The French remember Leigh Brackett, comme une maitresse “aux space-operas flamboyants,” to quote the words of paperback anthologist Jacques Sadoul.[i] Stephen Haffner, of the Haffner Press in Royal Oak, Michigan, remembers her, too. He has invested entrepreneurially in putting the best of her work, her contributions to Planet Stories, back into print in hard covers, after many decades of relegation to the second-hand market, in an act of genuine devotion.[ii] Otherwise, like many others, Brackett runs the risk of vanishing into oblivion – for that is where all matter goes that is printed on the cheap, acid-rich paper that gave its name to the eminently perishable pulps. The slightest exposure to moisture crumbles them; sunlight bleaches the covers and makes the pages brittle and prone to disintegrate. Even the paperbacks of the 1950s, 60s, and 70s, which reprinted the authors of the pulp era, including Brackett, must sooner or later suffer the same fate as the fragile magazines. Efforts of aficionados to preserve vintage genre fiction in an enduring form express a proper devotion to a robust literary past that looms over an insipid contemporaneity. These efforts also qualify themselves as implicit, but strong, judgments on the present. What accounts for Sadoul’s or Haffner’s dedication? Admirers of elegant prose that manages to evoke lavishly imagined settings, in a style unexpectedly and strongly informed by the Symbolist and Impressionist writers of the fin de siècle, ought to commemorate Brackett (1915 – 1978), who deserves the multiple titles of the True Queen of the Pulps and the undeniable Empress, as it were, of Planet Stories.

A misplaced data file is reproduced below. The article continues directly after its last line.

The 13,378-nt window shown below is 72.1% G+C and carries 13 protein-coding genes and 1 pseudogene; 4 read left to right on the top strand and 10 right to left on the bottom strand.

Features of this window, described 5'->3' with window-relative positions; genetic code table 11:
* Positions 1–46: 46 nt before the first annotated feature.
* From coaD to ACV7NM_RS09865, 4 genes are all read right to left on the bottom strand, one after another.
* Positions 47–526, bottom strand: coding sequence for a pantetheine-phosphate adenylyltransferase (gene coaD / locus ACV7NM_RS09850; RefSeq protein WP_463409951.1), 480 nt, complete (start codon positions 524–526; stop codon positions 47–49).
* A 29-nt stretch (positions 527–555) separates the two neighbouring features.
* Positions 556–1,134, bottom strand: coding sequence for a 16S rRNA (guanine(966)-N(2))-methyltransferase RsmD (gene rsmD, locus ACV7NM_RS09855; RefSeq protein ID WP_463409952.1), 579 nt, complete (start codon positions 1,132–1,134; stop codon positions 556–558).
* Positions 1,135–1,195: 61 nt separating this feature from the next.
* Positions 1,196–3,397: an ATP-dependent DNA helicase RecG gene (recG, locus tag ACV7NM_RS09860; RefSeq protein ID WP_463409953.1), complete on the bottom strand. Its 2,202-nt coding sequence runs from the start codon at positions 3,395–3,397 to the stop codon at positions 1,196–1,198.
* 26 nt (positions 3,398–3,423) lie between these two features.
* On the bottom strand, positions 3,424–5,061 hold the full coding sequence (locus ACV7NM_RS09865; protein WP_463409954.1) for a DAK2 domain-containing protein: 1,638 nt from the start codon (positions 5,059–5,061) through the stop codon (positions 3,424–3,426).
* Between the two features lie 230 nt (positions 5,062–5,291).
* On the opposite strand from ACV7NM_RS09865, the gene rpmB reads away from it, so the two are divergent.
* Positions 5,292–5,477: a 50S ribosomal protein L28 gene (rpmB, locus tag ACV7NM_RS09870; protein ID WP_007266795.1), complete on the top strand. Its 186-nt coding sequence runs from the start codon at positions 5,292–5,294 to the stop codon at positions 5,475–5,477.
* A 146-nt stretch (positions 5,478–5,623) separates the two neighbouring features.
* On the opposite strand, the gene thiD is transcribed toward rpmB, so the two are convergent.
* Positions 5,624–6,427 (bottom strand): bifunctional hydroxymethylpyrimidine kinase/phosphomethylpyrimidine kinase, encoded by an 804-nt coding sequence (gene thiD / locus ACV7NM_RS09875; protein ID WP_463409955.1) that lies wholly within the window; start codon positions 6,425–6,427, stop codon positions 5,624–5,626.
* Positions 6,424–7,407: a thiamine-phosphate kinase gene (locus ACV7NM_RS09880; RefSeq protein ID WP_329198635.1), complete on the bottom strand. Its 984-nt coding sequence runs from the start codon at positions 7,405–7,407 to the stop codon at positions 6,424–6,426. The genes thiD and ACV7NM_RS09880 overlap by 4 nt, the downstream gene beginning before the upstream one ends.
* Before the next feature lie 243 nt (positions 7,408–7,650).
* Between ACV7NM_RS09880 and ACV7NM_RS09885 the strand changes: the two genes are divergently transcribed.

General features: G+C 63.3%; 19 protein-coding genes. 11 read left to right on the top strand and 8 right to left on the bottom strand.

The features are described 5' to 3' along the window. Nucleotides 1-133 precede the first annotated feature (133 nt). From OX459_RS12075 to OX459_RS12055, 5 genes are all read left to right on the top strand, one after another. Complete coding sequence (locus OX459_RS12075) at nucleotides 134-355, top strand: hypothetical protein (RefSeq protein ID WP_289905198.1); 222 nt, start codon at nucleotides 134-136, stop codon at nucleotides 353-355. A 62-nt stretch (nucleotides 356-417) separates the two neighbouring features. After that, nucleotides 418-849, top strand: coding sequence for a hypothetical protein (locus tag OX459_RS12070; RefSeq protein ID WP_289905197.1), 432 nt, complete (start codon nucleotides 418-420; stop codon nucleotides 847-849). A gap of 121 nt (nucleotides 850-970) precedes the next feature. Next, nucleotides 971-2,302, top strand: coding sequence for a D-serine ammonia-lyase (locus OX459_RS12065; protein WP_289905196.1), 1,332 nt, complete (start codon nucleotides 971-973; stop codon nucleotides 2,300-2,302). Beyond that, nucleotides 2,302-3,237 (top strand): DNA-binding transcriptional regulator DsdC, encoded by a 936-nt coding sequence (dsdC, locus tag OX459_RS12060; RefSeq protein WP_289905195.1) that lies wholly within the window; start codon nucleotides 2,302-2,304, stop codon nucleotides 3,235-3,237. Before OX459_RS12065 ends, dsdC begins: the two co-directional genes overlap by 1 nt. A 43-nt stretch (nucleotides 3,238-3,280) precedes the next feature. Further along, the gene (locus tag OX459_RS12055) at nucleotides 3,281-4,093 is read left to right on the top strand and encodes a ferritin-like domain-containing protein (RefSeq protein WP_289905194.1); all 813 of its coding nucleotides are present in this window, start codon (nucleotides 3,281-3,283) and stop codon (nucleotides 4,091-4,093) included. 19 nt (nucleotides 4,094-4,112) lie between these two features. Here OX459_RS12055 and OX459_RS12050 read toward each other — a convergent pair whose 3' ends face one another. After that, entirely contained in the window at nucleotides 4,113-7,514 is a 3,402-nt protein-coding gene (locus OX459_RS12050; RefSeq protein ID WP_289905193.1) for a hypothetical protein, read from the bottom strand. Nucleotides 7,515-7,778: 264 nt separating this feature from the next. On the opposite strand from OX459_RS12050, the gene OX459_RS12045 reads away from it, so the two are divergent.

In her heyday of the 1940s Brackett’s contribution could be counted on almost invariably to “get the cover,” as the publisher-argot of the time put it.[iii] Brackett also saw print regularly in the double-columns of Thrilling Wonder Stories, Startling Stories, and Astounding, where again she often “got the cover.” But it was Planet Stories that heartily encouraged her strong suit of heroic romance in an extraterrestrial setting, usually Mars or Venus, with plentiful action. Brackett’s stories in that hyperbolically romantic venue set the artistic benchmark for others, and many were the others who imitated her. Brackett’s stories furthermore always inspired the cover-illustrators to their lurid and enthralling best: Who could not have wanted to devour the récit implied by the Planet Stories cover of the Summer 1946 number illustrating Brackett’s Lorelei of the Red Mist? Ray Bradbury had finished the last third of Lorelei when cinema auteur Howard Hawks invited the saga’s primary author to write dialogue with William Faulkner for The Big Sleep.[iv] Hawks had read Brackett’s No Good from a Corpse, a hard-boiled detective novel that appeared in 1944. He wanted its wordsmith for the tough-guy film he was then developing as a vehicle for Humphrey Bogart. Hawks, assuming the name Leigh to belong to a man, expressed surprise when a slight but athletic woman in her early thirties showed up at his office.[v]